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Business Cycle Indicators, November 17

Summary:
With October industrial production  reported today, we have this picture of the NBER Business Cycle Dating Committee‘s key indicators: Figure 1: Nonfarm payroll employment (dark blue), Bloomberg consensus for employment as of 11/17 (light blue square), industrial production (red),  personal income excluding transfers in Ch.2012$ (green), manufacturing and trade sales in Ch.2012$ (black), and monthly GDP in Ch.2012$ (pink), all log normalized to 2020M02=0. Source: BLS, Federal Reserve, BEA, via FRED, Macroeconomic Advisers (11/2 release), NBER, Bloomberg, and author’s calculations. Industrial production rose 1.1% (not annualized) much in line with Bloomberg’s consensus 1.0%. Hence for data through October (September for monthly GDP, and August for sales), we have evidence of continued

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With October industrial production  reported today, we have this picture of the NBER Business Cycle Dating Committee‘s key indicators:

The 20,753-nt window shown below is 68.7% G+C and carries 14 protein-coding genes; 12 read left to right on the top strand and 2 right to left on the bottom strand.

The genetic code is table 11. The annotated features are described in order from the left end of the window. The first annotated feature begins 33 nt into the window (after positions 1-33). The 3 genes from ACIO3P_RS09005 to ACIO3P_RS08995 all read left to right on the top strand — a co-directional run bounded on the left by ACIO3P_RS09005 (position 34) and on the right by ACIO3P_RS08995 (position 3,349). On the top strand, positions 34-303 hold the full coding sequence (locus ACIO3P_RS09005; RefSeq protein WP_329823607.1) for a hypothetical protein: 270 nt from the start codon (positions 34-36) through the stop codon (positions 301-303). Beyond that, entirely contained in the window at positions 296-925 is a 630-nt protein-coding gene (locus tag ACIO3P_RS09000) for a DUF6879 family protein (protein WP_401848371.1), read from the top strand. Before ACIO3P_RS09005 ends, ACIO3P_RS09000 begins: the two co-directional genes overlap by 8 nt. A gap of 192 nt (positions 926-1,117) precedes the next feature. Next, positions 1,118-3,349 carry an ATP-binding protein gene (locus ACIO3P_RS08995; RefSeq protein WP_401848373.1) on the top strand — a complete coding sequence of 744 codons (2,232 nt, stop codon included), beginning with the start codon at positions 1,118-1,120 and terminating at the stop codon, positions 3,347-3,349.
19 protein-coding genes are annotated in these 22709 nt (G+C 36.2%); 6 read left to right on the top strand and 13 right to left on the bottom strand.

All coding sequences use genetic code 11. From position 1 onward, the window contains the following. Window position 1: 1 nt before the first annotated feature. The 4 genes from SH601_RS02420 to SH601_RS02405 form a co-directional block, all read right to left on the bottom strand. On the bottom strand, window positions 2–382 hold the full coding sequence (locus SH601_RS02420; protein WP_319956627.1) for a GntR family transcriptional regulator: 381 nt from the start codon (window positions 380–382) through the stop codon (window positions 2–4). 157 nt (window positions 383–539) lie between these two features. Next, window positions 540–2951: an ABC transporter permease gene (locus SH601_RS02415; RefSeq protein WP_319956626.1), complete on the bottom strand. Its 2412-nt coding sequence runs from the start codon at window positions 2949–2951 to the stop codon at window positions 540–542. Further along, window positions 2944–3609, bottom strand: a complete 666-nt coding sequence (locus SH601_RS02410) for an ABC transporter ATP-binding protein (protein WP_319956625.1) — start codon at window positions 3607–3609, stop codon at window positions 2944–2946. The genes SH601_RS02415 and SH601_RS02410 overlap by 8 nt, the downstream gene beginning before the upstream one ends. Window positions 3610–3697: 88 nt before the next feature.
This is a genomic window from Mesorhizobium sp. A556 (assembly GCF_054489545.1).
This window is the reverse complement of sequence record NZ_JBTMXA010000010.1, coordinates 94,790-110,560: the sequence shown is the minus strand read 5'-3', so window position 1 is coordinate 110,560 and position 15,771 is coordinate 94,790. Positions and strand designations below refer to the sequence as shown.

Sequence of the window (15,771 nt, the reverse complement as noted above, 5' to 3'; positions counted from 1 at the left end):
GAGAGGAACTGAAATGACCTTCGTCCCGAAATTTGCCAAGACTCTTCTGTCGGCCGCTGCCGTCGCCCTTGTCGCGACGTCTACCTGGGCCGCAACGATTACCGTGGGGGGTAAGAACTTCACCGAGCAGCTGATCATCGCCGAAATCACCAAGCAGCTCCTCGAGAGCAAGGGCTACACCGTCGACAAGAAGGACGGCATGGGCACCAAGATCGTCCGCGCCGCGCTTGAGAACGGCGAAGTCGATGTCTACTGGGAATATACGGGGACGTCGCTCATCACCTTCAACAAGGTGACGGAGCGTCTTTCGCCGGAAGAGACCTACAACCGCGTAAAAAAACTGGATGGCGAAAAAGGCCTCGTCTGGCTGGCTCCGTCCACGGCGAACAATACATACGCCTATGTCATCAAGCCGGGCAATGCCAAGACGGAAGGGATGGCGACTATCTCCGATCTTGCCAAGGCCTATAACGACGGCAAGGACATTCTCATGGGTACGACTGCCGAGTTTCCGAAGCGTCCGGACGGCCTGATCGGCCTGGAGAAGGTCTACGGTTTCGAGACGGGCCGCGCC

Business Cycle Indicators, November 17

Figure 1: Nonfarm payroll employment (dark blue), Bloomberg consensus for employment as of 11/17 (light blue square), industrial production (red),  personal income excluding transfers in Ch.2012$ (green), manufacturing and trade sales in Ch.2012$ (black), and monthly GDP in Ch.2012$ (pink), all log normalized to 2020M02=0. Source: BLS, Federal Reserve, BEA, via FRED, Macroeconomic Advisers (11/2 release), NBER, Bloomberg, and author’s calculations.

Industrial production rose 1.1% (not annualized) much in line with Bloomberg’s consensus 1.0%. Hence for data through October (September for monthly GDP, and August for sales), we have evidence of continued growth.

Retail sales, also reported today, were under consensus. Figure 2 shows retail sales and food services, as well as retail sales, both in nominal terms. Both have slowed their growth, to 3.0% and 3.5% respectively (log terms).

Figure 2: Retail sales and foods services (blue), and retail sales ex. food services (brown), both in millions $, not annualized. Source: BEA via FRED.

Food service sales have slowed to essentially zero growth (-1.5% annualized) far below peak: 16% (log terms). Adjusting by the CPI-food away from home index, the decline is 19% (and declining at an annualized 4.8%).

Business Cycle Indicators, November 17

Figure 3: Food services sales (blue), “real” food service sales (brown), both in logs, 2020M02=0. Food service sales deflated by CPI index for urban food away from home. Source: BEA, BLS, author’s calculations.

I expect the food services sector to decelerate in the next monthly employment report, if not actually decline.

Menzie Chinn
He is Professor of Public Affairs and Economics at the University of Wisconsin, Madison

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